Use-dependent reorganization of spared and severed descending pathways after contusion SCI in rats

Détails

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Etat: Public
Version: Après imprimatur
ID Serval
serval:BIB_DF335FC882AC
Type
Mémoire
Sous-type
(Mémoire de) maîtrise (master)
Collection
Publications
Institution
Titre
Use-dependent reorganization of spared and severed descending pathways after contusion SCI in rats
Auteur(s)
NGUYEN A.
Directeur(s)
COURTINE G.
Codirecteur(s)
BEAUPARLANT J.
Détails de l'institution
Université de Lausanne, Faculté de biologie et médecine
Statut éditorial
Acceptée
Date de publication
2014
Langue
anglais
Nombre de pages
22
Résumé
Most spinal cord injuries (SCIs) in humans result from a blunt trauma to the spine leading to contusion of the spinal cord and half of these accidents lead to chronic paralysis below the level of injury. However, even in those paralyzed patients, histological analyses reveal a subset of spared descending fibers in the majority of cases (Kakulas, 1999; Norenberg et al., 2004). Severe contusion SCI in rats reproduces these anatomical and functional features. We assessed the effects of neuroprosthetic rehabilitation on recovery of voluntary locomotion using this model.
Neuroprosthetic rehabilitation was recently introduced and tested on rats staggered hemisection SCI that interrupted all direct descending projections while leaving a gap of interconnected intact neural tissue. The therapy demonstrated unprecedented functional results with electrochemically-enabled restoration of voluntary movements, including walking, running and stair-climbing (van den Brand et al., 2012). In the case of contused SCI rats, neuroprosthetic rehabilitation led to an enhanced functional outcome including the ability to sustain voluntary walking in the absence of any enabling factor in half of the trained animals.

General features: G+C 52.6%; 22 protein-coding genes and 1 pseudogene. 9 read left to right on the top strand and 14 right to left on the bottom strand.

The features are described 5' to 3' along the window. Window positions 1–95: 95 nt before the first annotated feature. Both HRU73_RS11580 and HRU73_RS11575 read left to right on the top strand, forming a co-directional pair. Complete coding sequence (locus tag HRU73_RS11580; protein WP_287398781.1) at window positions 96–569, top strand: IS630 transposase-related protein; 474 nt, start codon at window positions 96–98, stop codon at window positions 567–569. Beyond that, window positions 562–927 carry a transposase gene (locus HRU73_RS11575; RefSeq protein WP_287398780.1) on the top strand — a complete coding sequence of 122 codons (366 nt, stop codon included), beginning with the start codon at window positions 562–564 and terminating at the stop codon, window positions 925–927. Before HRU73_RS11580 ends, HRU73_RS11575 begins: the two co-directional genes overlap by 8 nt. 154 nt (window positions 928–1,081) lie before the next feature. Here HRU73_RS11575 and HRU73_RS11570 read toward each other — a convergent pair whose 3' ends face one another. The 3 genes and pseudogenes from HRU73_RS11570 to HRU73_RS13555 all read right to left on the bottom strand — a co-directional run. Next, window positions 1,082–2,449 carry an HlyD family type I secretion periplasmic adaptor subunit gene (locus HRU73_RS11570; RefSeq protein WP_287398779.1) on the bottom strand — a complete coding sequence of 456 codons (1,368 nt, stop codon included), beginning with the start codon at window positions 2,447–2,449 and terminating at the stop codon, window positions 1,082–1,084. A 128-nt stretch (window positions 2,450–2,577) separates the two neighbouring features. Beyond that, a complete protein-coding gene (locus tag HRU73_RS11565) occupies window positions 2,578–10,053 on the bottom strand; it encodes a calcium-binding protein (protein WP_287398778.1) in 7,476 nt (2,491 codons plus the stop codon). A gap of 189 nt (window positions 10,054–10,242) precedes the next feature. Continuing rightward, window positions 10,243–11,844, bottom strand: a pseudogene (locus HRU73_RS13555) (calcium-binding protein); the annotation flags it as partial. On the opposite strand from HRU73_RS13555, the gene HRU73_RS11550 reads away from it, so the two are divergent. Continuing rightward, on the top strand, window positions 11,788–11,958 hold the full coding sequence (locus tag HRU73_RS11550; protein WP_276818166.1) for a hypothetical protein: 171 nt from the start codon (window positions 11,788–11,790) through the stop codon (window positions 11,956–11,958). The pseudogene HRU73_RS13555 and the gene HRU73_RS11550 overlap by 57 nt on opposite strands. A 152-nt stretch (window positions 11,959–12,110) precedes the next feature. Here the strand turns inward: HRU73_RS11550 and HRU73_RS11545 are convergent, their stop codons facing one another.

In the present project, we aimed at characterizing the changes in corticospinal and reticulospinal pathways in trained rats that regained supraspinal control over their hindlimbs following neuroprosthetic rehabilitation and in non-trained rats. We show that the spared reticulospinal tract (ReST) underwent reorganization in response to neuroprosthetic rehabilitation below but not above the lesion level. Additionally, we found extensive spontaneous sprouting of the corticospinal tract (CST) above the lesion. These results, together with significant secondary damages and neuroprotection, highlight the mechanisms that are specifically related to recovery of voluntary locomotion in our clinically relevant contusion model.
Mots-clé
contusion, corticospinal tract, reticulospinal tract, neuroprosthetic rehabilitation, spinal cord injury, sprouting
Création de la notice
07/09/2015 11:04
Dernière modification de la notice
20/08/2019 17:03
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